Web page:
With respect to crime, especially criminal youth gangs and their members, President Saca has stated that he would take a different approach to addressing this issue than his predecessor, President Flores (CAR 9 July 2004; ACAN-EFE 31 Aug. 2004; Latin American Weekly Report 7 Sept. 2004). Under the Flores administration, the introduction of the June 2003 Firm Hand Plan (Plan Mano Dura) tasked the police with dismantling youth gangs by arresting as many members as possible using an anti youth gang (anti-maras) law that was later deemed unconstitutional by the county's Supreme Court of Justice (CAR 23 Apr. 2004; AI 16 June 2004). According to Amnesty International, the Anti-Maras legislation penalized "members of 'maras' or gangs simply on the basis of their appearance and social background" and allowed for minors to be tried as adults (16 June 2004). Consequently, of the 19,275 suspected gang members arrested under the Firm Hand Plan, "16,919 were acquitted or released without charge, mainly for lack of evidence or improper arrest; 964 were committed for trial; and the rest are awaiting resolution" (Latin American Weekly Report 7 Sept. 2004).

Faced with the opposition of international human rights organizations (AI 16 June 2004; CAR 9 July 2004) as to the unconstitutional nature of the youth-gang law promulgated by the Flores administration, the Saca administration initiated a multilateral public consultation process to examine options to address the "crisis of youth gangs" (ibid.; ACAN-EFE 31 Aug.2004). Attended by representatives from a number of government and non-government entities such as the police, the attorney general's office, the human rights ombudsman, the judiciary, and international organizations, the goal of the consultation was to analyze the penal code and formulate a program that would be able to address the prevention and rehabilitation of youth offenders (CAR 9 July 2004; IPS 3 Aug. 2004).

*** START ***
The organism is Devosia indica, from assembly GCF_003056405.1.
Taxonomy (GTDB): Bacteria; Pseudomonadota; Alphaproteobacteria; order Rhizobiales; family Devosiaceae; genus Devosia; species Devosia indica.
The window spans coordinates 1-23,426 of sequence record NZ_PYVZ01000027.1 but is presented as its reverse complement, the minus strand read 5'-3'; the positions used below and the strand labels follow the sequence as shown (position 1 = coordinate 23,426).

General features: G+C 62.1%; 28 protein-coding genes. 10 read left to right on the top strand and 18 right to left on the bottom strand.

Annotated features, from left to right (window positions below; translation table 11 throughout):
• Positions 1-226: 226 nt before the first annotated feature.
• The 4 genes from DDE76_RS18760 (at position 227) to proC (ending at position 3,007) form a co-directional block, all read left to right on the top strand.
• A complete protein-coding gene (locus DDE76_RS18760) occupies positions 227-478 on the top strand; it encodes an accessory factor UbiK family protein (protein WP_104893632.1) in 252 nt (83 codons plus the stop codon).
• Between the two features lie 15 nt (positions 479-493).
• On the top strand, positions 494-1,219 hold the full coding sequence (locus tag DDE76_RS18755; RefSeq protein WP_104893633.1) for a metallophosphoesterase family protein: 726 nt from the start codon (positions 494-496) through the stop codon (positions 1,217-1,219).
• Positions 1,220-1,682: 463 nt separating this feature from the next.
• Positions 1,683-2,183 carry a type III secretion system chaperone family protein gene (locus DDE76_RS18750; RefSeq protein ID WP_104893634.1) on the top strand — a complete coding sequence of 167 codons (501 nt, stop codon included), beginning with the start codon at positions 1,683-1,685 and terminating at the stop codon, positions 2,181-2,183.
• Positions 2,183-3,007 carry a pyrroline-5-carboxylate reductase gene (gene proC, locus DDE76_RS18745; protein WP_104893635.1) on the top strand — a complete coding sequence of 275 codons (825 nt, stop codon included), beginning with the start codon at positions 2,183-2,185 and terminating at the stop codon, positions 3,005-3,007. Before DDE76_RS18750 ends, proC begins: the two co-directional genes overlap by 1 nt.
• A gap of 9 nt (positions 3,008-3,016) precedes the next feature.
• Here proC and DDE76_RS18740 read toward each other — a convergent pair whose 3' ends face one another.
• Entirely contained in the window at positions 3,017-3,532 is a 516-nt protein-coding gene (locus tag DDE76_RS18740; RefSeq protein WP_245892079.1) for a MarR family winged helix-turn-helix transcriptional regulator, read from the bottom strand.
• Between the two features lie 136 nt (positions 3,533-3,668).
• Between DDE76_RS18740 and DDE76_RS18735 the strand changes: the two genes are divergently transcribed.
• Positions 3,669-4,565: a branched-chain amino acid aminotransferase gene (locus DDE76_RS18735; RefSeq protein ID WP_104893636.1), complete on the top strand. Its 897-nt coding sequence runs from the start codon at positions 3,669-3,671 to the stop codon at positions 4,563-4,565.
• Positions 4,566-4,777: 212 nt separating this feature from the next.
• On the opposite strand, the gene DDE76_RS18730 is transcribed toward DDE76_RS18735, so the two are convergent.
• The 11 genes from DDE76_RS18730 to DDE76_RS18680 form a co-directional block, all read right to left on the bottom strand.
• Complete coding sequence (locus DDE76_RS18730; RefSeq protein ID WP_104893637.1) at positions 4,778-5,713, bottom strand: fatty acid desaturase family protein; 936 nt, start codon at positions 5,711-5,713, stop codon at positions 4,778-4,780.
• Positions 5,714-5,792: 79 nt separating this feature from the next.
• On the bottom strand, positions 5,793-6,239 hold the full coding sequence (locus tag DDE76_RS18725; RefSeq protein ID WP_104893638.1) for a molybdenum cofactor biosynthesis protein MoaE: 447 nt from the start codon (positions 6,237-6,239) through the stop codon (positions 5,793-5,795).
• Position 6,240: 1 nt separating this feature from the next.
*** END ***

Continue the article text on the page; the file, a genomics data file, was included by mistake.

Using the consultation process as a framework, the Saca administration developed a new anti-crime plan, dubbed the Super Firm Hand (Super Mano Dura) (ACAN-EFE 31 Aug. 2004; Latin American Weekly Report 7 Sept. 2004), which contained a number of components and followed "four tracks: (1) prevention and citizen participation, (2) deterrence and prosecution of criminals, (3) rehabilitation and (4) reinsertion of gang members into society" (ibid.). Nevertheless, the Latin American Weekly Report mentioned that the plan focused mainly on the creation of "specialised units to target the gangs and other criminal activities" (7 Sept. 2004, 14). The same article noted that additional components consisted of "frequent patrolling of urban crime 'hotspots' with unmarked police vehicles (carrying uniformed personnel)" and training sessions on "proper police procedure" (Latin American Weekly Report 7 Sept. 2004).

The following media reports provide information on various anti-crime initiatives being carried out by the Saca administration: